01/04/2014 The Papers


No need to wait to see what's in the papers - tune in for a lively and informed conversation about the next day's headlines.

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the Ashes and failed to reach the semifinals of the World Twenty20 in


Bangladesh. That is all coming up in Sportsday in around 15 minutes after


the Papers. Hello, and welcome to our look ahead


to what the papers will be bringing us tomorrow. With me are the


political commentator Miranda Green and James Millar of the Sunday Post.


Tomorrow's front pages, starting with the Mirror, and a warning that


cuts to the NHS could lead to waits of up to four weeks to see your GP.


A different warning in the Guardian, this time over wind farms. The paper


says David Cameron is considering reducing financial support for


onshore projects. Immigration leads on the Mail, which claims four


migrants died in Calais trying to board lorries bound for Britain. The


Metro has a court case featuring a woman who allegedly claimed benefits


for agoraphobia while working as a travel writer.


More migration on the Express, figures from migration watch


estimates that half a million people will come to the UK from the EU over


the next five years. The Times has news that the Met


Office has developed a new weather modelling system that could lead to


more accurate predictions and long`range forecasting. That would


be nice! Not that they get it wrong much, they do a great job. OK, we


will start with the Gudgin, Tories planned new attack on wind farms,


Cameron considering commitment to curb onshore turbines. He is getting


hassle from some of his own MPs on this. Absolutely right, and we have


come very long way from the David Cameron who used to say vote blue,


go green. You sound like Ed Miliband! Do I?! How do I take that


today?! This is interesting, not just because of the substance of the


policy. People who do not like wind farms really don't like wind farms,


they think turbines are a blot on the landscape, and the story says


there are people who want Cameron to go as far as promising they will


dismantle existing wind farms, not just put a block on building


anymore. This is one of those stories where, within the


coalition, the Conservatives and the Lib Dems take totally different


points of view, and both of them appeal to their own supporters. I


call these the Jack Spratt coalition rows, because if you take these


anti`turbine boaters, we will take the green policy voters, and


everybody is happy until the election. Sure. James, branded made


it clear, as Ed Miliband has made it clear, go green, vote blue, he has


attacked David Cameron, the taxes that were part of the green levy and


made great play of the suggestion that these were responsible for a


company like SSE, one of the big six energy firms, actually freezing its


prices. Are we seeing a major shift here in policy? Especially one day


after the climate change report from the EU. No, this is not a major


shift, this is not a major story. Nonsense? Well, what I suspect as


happened here, the way it was reported, the Lib Dems got all the


benefit, if you like... The Tories felt like, hang on, we're supposed


to get some of the benefit, we want our supporters to understand we do


not like wind farms, and so something may have been confected to


keep the story running for another day, and suddenly the Tories are


getting the benefit. As I understand it, most wind farms are built


offshore, most plans for offshore now anyway. So you can say, I will


crack down on onshore wind farms, but it will not make a huge amount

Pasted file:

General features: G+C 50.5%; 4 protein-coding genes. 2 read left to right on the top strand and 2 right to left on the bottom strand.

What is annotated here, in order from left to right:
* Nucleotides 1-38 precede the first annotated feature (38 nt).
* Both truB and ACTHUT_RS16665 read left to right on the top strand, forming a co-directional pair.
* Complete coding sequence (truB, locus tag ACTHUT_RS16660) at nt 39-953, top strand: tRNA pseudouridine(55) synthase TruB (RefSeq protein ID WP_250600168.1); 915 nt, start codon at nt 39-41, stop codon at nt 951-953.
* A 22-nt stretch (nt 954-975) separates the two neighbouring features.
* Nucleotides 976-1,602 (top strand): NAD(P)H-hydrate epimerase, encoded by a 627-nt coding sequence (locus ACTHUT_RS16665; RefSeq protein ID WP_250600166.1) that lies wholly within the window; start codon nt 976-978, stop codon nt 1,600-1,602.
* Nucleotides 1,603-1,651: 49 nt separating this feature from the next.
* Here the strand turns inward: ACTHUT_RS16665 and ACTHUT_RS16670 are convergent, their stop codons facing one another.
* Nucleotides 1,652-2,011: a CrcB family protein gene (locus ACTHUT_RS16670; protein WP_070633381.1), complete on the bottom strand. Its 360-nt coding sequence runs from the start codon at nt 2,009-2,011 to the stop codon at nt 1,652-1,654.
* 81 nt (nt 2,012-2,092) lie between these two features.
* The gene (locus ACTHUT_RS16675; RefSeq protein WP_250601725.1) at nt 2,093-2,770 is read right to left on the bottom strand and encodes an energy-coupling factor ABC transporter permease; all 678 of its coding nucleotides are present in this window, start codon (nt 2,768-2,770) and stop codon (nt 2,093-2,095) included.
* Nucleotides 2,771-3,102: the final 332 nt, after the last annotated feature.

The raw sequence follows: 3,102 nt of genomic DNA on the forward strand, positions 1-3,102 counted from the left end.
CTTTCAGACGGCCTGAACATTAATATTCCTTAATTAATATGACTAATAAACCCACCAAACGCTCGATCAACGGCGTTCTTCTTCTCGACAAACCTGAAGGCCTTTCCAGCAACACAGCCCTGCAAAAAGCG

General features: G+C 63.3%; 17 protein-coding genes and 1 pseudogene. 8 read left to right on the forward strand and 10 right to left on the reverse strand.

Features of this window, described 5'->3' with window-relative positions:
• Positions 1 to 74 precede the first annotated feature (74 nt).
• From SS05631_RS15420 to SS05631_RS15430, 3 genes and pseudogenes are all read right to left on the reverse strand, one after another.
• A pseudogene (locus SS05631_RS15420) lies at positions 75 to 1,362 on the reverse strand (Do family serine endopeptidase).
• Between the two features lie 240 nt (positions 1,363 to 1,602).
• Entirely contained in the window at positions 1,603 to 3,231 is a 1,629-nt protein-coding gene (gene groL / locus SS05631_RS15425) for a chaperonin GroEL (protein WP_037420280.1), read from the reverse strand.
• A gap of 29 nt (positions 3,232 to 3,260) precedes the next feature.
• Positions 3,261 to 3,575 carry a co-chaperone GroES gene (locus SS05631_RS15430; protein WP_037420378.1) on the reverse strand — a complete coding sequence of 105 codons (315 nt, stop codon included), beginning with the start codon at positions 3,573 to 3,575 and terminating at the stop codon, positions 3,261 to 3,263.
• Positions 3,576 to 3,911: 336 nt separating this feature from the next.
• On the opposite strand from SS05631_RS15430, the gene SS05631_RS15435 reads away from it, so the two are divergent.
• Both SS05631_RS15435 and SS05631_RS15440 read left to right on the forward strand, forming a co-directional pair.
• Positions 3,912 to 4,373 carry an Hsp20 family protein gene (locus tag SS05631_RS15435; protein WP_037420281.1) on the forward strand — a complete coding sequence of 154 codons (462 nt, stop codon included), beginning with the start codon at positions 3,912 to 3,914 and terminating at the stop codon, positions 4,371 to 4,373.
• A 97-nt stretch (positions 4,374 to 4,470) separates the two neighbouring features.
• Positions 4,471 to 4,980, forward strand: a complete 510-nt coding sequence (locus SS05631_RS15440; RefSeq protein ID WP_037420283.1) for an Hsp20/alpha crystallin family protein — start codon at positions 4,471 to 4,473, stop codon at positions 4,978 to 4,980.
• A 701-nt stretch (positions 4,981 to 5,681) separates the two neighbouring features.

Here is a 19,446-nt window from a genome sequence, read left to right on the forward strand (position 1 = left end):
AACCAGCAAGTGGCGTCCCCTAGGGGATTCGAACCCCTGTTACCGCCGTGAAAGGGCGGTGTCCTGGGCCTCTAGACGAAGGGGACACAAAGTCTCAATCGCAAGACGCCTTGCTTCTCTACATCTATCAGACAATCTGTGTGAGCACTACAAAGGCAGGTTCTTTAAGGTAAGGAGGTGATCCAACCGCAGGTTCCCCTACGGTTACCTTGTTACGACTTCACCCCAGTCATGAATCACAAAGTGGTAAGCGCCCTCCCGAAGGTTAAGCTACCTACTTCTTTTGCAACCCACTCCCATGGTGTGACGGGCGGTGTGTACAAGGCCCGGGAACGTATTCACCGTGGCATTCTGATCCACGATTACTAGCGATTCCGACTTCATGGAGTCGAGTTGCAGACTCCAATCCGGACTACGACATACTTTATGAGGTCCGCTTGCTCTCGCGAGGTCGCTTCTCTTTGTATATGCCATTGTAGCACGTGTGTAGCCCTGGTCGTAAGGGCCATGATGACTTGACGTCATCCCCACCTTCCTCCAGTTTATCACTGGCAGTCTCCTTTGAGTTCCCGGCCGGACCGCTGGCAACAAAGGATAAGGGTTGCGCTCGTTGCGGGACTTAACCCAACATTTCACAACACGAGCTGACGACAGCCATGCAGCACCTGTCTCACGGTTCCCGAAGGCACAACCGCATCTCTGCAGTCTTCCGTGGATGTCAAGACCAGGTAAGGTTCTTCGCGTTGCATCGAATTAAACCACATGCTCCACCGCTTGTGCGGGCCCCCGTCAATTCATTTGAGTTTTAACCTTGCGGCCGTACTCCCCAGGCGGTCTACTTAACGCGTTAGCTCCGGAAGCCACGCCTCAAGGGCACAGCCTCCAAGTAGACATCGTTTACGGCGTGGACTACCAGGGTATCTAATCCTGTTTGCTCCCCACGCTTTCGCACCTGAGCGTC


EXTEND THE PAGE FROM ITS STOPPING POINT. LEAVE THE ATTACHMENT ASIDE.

of difference. There is a potentially serious consequence,


though, of all of this grandstanding on energy is used, which is


investment. Because nobody on any side of the political spectrum once


the lights to go out, and for energy security you do actually need


investment to continue during these years when we are having a sort of


pause, where people stayed out political territory on these energy


policies. And this is a problem, and there are warnings in this story


that there is yet more uncertainty about where the subsidies will go,


whether support will be withdrawn for one sort of renewable or


another. That will inhibit people from making the investments we need.


On top of that, the investigation that will be taking place into the


big six energy firms. Yeah, we need energy. It is all very well saying,


we will dismantle wind farms, but you need to say what you will


replace it with. Look, at the moment, both parties, all parties


are knocking the energy companies. They are not really presenting a


vision as to how the energy market and how the light will be kept on in


the future. Sure, all right, staying with the Guardian, fears mount over


fraud in Afghan vote, foreign troops will be pulling out, but there is a


fear by some that it will be a flawed election. Yeah! I would


suggest the years of quite a lot of fraud. One of the interesting fact


of the story is that only a quarter of Afghans expect the vote to be


clean. I'm amazed a quarter expected to be clean, because it is just not


going to be. But you know, the ultimate question is, is a dodgy


election better than no election? Given what these people have put up


with for decades now, it is a lot better than the alternative. Sure.


And the fear is that, whatever the results of the election, the Taliban


will come back anyway. Well, that is right. The main story that has been


running so far in the run`up to the election this coming weekend is


actually the massive upturn in Taliban attacks. There have been


some really nasty murders in the last two weeks. But I think,


actually, hiding within this story, which is presented as, you know,


fears mount, as the Guardian says about the quality of the election


results ` there is some positive stuff hiding in the story. For


example, four in five Afghans say they are planning to vote. If that


comes to pass, that would be a massive, massive vote of confidence


in the idea of a future that could be peaceful and democratic. So you


know, obviously there are massive problems with mounting a


presidential election at the moment, with the levels of violence, with


the uncertainties of what will follow when NATO troops pull`out.


But you know, it could be the start of a new era, and they need support


from us to try to make it so. All right, OK, to the front of the